TMW do seem to struggle with file formats
I agree with @Jan above that not having a switch to disable compression in both v7 and 7.3 is problematic.
As @Walter points out, v7 can be fast - but this is context-dependent. Problems arise because information about the variables disc class, size etc AND NAME is compressed along with the data. The v6 and v7 file format uses a linked list of data entries. If you have 26 variables named A...Z stored in that order, you will need to access each of A to Y to find Z. In v6, that is less of an issue but in v7 you will need to decompress each preceding variable to find the one you are after. This means
 data stored earlier in the file can be accessed more quickly and
 for v7, large data entries should be stored last.
For both v6 and v7, there is a problem with using -append. Both are conservative about using disc space and will squeeze the file to recover any space that is freed. So if you have a uint16 scalar called 'A' and replace its value using
save(filename, 'A', '-append);
up to 2Gb of data will be shifted upwards in the file before A is appended to the result. This squeeze seems to be done always - even when all conditions are met for the new entry just to overwrite the old one.
Note that v6 and v7 formats are both "Level 5". I would not recommend it, but you can mix save -appends with -v6 and -v7 to the same file without getting an immediate error. Whether or not you might eventually is another matter.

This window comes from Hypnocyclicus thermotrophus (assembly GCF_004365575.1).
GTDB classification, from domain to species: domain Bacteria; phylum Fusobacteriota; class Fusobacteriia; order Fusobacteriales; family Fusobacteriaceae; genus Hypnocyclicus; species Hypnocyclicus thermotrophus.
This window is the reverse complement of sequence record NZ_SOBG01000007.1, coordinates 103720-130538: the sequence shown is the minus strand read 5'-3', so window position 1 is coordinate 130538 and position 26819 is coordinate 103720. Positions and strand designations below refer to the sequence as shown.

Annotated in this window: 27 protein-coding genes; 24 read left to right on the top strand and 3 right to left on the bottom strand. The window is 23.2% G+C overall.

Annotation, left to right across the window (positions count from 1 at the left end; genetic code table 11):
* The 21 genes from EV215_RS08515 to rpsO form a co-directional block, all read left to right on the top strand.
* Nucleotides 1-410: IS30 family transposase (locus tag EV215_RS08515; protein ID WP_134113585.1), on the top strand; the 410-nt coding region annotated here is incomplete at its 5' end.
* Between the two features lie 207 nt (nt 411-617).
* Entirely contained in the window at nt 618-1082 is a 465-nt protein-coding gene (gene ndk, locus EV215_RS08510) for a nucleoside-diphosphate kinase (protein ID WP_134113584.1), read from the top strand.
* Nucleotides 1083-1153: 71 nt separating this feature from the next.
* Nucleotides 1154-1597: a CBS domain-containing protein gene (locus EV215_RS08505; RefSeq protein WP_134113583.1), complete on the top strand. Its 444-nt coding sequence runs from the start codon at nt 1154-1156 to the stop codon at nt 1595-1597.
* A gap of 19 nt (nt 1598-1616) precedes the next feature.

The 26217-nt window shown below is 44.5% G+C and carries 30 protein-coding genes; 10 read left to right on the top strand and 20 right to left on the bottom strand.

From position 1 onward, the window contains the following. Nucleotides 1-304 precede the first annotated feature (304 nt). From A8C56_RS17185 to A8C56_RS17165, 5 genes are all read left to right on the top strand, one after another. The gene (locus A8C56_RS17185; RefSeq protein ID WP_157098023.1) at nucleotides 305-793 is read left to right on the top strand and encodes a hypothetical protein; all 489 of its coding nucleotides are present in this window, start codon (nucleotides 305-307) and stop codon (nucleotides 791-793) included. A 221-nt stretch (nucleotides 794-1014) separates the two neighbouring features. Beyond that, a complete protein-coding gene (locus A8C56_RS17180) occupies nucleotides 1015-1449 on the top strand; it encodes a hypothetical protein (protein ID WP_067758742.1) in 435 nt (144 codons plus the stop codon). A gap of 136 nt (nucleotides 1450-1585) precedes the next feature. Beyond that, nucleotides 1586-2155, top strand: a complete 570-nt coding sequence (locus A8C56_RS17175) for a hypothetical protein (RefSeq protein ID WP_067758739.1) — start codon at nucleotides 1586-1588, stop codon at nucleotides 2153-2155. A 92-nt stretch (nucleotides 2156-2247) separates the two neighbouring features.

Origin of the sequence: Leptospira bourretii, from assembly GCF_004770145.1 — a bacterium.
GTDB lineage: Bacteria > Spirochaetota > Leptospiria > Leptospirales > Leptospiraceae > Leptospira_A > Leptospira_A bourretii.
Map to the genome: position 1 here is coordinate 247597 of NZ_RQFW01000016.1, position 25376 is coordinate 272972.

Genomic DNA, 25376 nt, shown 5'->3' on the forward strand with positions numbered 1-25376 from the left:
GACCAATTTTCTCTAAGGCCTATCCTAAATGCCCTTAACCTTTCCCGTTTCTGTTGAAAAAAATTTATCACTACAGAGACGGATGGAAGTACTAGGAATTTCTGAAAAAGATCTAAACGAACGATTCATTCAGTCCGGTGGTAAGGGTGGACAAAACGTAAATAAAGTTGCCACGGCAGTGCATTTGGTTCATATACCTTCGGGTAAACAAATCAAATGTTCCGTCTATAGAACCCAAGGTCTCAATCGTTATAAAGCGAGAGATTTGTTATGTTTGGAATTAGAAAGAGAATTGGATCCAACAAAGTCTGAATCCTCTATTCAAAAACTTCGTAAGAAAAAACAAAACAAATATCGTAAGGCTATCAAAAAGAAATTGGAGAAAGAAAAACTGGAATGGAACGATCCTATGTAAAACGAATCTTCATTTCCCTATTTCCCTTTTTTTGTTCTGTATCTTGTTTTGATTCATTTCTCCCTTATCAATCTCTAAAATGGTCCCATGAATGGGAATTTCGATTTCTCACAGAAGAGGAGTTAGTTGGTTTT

is a whos like function but provides information about the class of data on disc and byte offset in the file. That info can be used to do low-level i/o on a -v6 file or to memory map it.
can be used to rename a variable in the file to prevent its data area being reclaimed with a subsequent save -append.
I am presently updating these utilities to provide some easier to use functions e.g. getMap which simply returns a standard memmapfile object e.g.
There is, however, no good way to support v7 files - their design makes them useful only when the file is always to be loaded in its entirety or is small.
I am also adding v7.3 and HDF5 support. As v7.3 is HDF5-based you can use standard HDF5 tools such as HDFView http://www.hdfgroup.org/products/hdf5_tools/ to examine the content. The problems reported above might arise from the "chunk" size being inappropriate rather than gzip compression per se. I had hoped v7.3 would improve on v7 but from what is posted above it looks as though that may not be the case.
Rather disappointingly, TMW support tell me that the v7.3 format "...is not pure HDF5 however and we never claimed that these files will be readable by any HDF5 libraries".
So it looks as though the pre-2004 v6 will often be the best option as it's
- the fastest
- documented and supported outside of MATLAB - as is v7 - e.g. in Octave, Python and R amongst others.